Streaming services limit outreach

Lauren Grill, Staff Writer

Awards season has left audiences with watch lists of critically acclaimed TV shows and movies that have taken home Emmys, Oscars and any gold statuette that represents greatness in Hollywood. There’s only one issue—one would need at least eight streaming services to watch all the hits from this awards season. While trying to make media more accessible for audiences, streaming services have done the exact opposite, ending up gatekeeping original content. 

Ever since services such as Netflix, Hulu and Amazon Prime Video started making original content, almost every streaming corporation has followed suit. At the 2019 Emmy Awards, the services HBO, Netflix and Amazon Prime walked away with the most wins, (37, 27 and 15, respectively) as Deadline reports, far ahead of anything on network television. 

The reason so much online content is out there is simple: audiences consume it at insane rates. When shows realized that original content was going to bring in money, they increased licensing prices so it would be harder for Netflix to buy them out. But the company was smarter than that. Enter: the original series. 

Off the bat, original content on streaming services comes across as a cash grab. Netflix plans to spend $13 billion on original content this year because they knew their series would bring in money.  Plus, last year the company released 371 original movies and TV shows, according to Medium. Even if original content is just a ploy for revenue, these shows and movies can mean things to people and create favorites to stay in the audience’s heads long after the credits roll. We wouldn’t have Stranger Things or Fleabag and other critically acclaimed shows if it weren’t for Netflix and Amazon. 

Even more so, streaming services can find new homes for shows that network TV and even other streaming services will not air that mean something to audiences. Take One Day At A Time,–the show focused on the day-to-day lives of a Latinx family, and also shone a light on LGBTQ+, immigrant and veteran’s issues. The show ran for three seasons on Netflix but was cancelled and picked up by another streaming service, Pop Now, for a fourth. Representation matters. When people see themselves on screen, self confidence rises, connections are created and people find something they love. Streaming can help this become a reality.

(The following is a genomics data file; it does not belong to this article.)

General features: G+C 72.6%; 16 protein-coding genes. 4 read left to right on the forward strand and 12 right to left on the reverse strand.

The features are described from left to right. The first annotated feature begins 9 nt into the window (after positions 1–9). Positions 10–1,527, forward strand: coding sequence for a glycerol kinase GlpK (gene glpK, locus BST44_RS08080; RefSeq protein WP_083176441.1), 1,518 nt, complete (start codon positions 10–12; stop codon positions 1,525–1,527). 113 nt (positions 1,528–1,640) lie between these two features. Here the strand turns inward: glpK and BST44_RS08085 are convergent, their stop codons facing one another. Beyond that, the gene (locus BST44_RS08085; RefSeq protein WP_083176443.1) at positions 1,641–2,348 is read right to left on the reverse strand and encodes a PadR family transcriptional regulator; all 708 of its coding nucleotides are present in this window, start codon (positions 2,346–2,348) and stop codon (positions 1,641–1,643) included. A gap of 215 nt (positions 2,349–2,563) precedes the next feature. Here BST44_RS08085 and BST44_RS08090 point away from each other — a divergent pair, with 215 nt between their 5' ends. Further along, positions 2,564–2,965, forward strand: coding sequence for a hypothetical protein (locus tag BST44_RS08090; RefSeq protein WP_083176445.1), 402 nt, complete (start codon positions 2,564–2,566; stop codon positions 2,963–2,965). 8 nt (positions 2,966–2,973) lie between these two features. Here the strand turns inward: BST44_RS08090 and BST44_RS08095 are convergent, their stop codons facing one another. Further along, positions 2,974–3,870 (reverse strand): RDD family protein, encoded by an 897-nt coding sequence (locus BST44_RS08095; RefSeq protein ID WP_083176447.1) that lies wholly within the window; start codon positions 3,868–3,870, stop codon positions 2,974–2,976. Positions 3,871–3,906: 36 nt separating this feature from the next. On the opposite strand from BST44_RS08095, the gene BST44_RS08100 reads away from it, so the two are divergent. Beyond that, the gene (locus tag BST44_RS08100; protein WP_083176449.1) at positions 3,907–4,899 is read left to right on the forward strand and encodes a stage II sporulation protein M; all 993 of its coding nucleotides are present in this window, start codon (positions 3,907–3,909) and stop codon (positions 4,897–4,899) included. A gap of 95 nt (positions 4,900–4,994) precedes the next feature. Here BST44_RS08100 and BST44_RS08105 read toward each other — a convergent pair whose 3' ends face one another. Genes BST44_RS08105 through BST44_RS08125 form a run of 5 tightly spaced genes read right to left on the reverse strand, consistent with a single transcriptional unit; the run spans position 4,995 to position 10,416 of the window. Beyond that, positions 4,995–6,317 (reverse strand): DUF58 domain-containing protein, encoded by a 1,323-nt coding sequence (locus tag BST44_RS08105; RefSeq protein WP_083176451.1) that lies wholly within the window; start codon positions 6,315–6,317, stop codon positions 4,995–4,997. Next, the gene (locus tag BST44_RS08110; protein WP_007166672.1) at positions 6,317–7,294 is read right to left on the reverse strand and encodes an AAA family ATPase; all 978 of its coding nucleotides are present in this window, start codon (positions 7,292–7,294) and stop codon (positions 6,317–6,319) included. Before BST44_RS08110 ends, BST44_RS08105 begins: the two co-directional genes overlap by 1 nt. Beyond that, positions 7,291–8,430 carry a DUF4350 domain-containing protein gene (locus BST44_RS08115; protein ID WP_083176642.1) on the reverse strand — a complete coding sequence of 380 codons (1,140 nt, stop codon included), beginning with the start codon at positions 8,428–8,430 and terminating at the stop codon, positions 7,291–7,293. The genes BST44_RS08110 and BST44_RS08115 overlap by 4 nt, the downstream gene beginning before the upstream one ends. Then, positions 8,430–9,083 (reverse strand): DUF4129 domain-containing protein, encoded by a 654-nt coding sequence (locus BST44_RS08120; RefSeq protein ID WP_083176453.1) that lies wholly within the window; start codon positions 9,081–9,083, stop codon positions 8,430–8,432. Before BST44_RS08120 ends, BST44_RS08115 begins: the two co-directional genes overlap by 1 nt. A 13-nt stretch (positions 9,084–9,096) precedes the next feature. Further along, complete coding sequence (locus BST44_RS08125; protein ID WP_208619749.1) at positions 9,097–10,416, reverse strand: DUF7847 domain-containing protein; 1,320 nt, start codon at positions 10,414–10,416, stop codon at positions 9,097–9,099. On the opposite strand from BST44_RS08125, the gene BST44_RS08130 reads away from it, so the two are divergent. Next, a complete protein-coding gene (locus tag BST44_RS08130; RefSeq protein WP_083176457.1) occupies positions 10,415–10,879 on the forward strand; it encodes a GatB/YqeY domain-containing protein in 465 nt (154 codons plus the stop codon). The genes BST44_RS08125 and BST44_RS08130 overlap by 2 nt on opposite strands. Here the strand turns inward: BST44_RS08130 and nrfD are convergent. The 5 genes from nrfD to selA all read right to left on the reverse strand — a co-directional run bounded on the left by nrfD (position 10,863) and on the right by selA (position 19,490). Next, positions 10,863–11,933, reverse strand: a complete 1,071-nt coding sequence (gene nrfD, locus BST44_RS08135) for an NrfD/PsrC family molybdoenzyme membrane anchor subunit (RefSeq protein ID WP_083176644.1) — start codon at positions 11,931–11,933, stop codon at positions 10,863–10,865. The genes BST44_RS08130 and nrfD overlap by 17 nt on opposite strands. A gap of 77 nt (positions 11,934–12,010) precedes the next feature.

So what’s the catch? As it would seem, the best shows on TV are the ones you have to pay for. To watch everything nominated for prestigious awards just on mainstream services Netflix, Hulu, and Amazon Prime, it would cost nearly $300 ($107.99 per year for Netflix and Amazon each, and $71.88 per year for Hulu). Media should not be gatekept like this, especially when it houses wonderful programs from voices that are usually not heard in the visual arts. Luckily, streaming services Hulu and Showtime have teamed up with Spotify to offer a student discount for anyone enrolled in school. Now students can get all three services for only $4.99 a month. Streaming services are far from perfect, but I can only hope that there will be more initiatives like this that make media more accessible for audiences to enjoy TV.